I n the 1950s, Yolande Lacan’s parents emigrated from France to Canada, ultimately winding up in Whitefield, New Hampshire, running the Playhouse Inn. Her father Noel Lacan was the chef, but her mother Lucienne might have had the better palate.
“She would sweep into the kitchen at 5:45 p.m. in a cocktail dress, because back then we dressed for dinner, and take two monkey dishes with a ladle each of the soups for the evening,” Yolande says. “She would swirl, blow, sip, and say ‘Cherie, the onion soup needs a dash more sherry!’ then spin on her heel, her skirt would flare, and she would flounce into the dining room. Father would just grin and bear it and say, ‘Oui, darling!’”
The menu at their daughter’s restaurant, Yolande’s Bistro & Creperie (at 99 Orange Street, in the heart of New Haven’s Ninth Square), is an homage to them both. Options include substantial entrees ranging from “non-scary,” as Yolande describes the traditional and unassuming Steak Frites, to the “scary side.” “We do frog legs, nothing froufrou, very simple, the way people in the countryside do it,” she says.
On the lighter side, there are “galettes” (savory crepes) and “crepes” (sweet ones), all made with buckwheat and oat flours, which makes them “naturally gluten-free,” though the recipe took a lot of tweaking. So did mastering the crepe griddle, which Yolande found in the attic of a house she bought in 1997 in Florida. She moved the crepe griddle along with her a dozen times since then, never once plugging it in until this September (it runs on three-phase power). It took nearly two weeks to spin a proper crepe, a process that sounds a bit like playing at a potter’s wheel. “We had to boost the RPM to get it smooth and fluid, almost like an artist,” Yolande says. “You can’t hesitate, and you can’t be scared of it.”
Though the restaurant vibe is French casual, the galettes are the result of care and attention to detail, achieving a silky yet substantial texture, delicate yet filling. The Florentine features spinach mornay, a béchamel sauce with Gruyere, nutmeg, a bit of mustard, and a hint of cayenne, for an earthy kick. The cayenne is a perfect example of her mother’s influence, taking a French foundation and adding an unexpected ingredient. The Chicken Du Jour galette with house pilaf was topped with mushrooms the day we dined, and too big for us to finish. Thankfully, the galette held up better than expected as a leftover.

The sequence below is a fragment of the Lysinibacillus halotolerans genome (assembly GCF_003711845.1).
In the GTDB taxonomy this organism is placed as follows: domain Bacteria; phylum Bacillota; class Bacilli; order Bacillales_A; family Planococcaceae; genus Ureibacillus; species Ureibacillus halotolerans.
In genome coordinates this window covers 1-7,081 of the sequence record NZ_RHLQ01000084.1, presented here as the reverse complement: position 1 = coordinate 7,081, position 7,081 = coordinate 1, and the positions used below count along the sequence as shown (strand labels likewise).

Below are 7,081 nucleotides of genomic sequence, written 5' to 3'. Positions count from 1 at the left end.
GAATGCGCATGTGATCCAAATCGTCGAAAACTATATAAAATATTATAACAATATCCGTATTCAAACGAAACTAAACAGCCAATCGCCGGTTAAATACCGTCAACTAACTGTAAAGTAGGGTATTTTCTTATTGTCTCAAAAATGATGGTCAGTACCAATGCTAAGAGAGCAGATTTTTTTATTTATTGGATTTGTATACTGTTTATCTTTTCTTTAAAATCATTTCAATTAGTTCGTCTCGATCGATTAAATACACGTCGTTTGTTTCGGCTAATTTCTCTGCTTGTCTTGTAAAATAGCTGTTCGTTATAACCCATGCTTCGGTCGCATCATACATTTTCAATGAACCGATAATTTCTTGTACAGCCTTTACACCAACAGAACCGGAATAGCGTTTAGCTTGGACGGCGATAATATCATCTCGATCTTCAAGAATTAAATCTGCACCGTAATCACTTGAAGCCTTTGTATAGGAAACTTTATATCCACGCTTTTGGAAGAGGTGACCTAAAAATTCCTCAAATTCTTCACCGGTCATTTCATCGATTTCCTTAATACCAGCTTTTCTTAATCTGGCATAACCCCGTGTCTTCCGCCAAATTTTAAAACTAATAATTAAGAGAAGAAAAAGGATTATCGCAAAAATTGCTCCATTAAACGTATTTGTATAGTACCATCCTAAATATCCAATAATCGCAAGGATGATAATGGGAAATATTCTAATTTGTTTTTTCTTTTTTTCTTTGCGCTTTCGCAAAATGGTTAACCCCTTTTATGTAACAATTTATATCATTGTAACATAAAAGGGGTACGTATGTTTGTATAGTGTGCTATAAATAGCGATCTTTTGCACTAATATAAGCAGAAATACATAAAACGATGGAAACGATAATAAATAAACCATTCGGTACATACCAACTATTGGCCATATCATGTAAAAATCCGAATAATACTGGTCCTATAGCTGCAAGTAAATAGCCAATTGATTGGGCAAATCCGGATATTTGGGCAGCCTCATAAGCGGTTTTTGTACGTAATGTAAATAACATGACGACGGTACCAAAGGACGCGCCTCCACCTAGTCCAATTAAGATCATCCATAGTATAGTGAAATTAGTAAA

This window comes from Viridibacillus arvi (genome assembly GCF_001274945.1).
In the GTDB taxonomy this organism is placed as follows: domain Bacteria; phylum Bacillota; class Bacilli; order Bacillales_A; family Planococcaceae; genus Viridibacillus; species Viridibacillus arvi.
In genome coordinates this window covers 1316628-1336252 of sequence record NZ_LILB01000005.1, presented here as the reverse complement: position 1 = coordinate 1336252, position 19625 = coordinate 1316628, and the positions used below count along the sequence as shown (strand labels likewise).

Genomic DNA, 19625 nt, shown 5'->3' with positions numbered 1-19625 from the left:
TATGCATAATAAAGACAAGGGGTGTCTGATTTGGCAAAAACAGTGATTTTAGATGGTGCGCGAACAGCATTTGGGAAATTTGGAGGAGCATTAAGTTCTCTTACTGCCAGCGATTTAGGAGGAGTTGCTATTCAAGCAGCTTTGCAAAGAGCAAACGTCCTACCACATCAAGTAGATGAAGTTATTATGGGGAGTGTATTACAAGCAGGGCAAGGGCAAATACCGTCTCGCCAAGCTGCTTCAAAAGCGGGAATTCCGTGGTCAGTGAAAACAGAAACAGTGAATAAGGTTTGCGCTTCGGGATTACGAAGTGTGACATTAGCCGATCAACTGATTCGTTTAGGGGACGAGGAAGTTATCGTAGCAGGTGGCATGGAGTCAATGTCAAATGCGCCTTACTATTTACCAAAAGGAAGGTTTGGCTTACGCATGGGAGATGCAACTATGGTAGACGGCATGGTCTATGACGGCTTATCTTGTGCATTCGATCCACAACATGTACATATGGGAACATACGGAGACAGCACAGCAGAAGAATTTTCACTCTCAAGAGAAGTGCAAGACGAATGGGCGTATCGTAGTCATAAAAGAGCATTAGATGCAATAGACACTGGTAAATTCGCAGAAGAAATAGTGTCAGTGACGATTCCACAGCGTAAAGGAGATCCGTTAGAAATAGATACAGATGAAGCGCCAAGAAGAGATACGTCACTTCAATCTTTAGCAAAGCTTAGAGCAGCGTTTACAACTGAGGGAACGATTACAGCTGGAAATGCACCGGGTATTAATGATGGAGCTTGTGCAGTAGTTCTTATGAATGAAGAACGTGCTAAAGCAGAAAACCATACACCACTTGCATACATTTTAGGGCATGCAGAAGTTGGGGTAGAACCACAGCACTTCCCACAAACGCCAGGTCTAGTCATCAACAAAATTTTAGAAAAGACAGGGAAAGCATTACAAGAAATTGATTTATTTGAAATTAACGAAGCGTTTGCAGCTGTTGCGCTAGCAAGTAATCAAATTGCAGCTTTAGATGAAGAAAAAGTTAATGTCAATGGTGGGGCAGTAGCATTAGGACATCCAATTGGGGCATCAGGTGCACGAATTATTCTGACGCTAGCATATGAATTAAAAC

Starters are worth sampling, in particular the Onion Tarte Tatin, a savory flaky pie crust topped with slivers of sweet red onions and dots of white chevre. The Tomato Provencale, stuffed with breadcrumbs, olive oil, garlic, topped with cheese and herbs de Provence, like bruschetta in reverse, makes for a good starter or side, though it’s technically under the “Something More” section of the menu. Frites Maison (house fries) are served with garlic herb aioli, and arrived a beautiful crispy, golden brown, comforting bar food on a cold night.
On a weekend, try a galette topped with a poached egg—ours was cooked to perfection—which stars as a mainstay of the brunch menu. Bottomless Mimosas and Bloody Marys begin at 9 a.m. Saturday and 11 a.m. Sunday, along with Galette and Crepe options from the regular menu, salads and Quiche classics like Lorraine, with ham and gruyere, or the daily deep dish quiche, which recently featured shrimp, roasted tomatoes and caramelized onion.
Beyond the aforementioned day-drink favorites, the bar offers traditional French options such as the anise-flavored Pastis, and other aperitifs (before the meal) and digestifs (after the meal) including Kirsch, Framboise, and Poire Eau de Vie, or the French style of schnapps in cherry, raspberry and pear. Traditionally, Yolande says sparkling cider should accompany galettes and crepes, perhaps because the acidity provides a nice counterbalance, but also because of regional proximity—crepes come from Brittany and the cider from neighboring Normandy. Yolande is sampling several more local varieties right now and hopes to add one to her menu soon, but she longs for a genuine French cider to help keep the bistro “as close to French traditional as possible.”
In that vein, her walls are bold colors—earthy red, cornflower blue and sunflower yellow, hung with classic French cocktail ads. She wants her customers to feel as if they’ve stepped into France the moment they walk in the door. “For people who have traveled, it’s whatever part of France they have traveled to,” she says. “Some see a Paris bistro, and others see the colors and see the South of France.”
Yolandes Bistro & Creperie
99 Orange St, New Haven (map)
Tues-Fri 11am-9:30pm, Sat 9am-10:30pm, Sun 9am-2:30pm
Written and photographed by Jane Rushmore.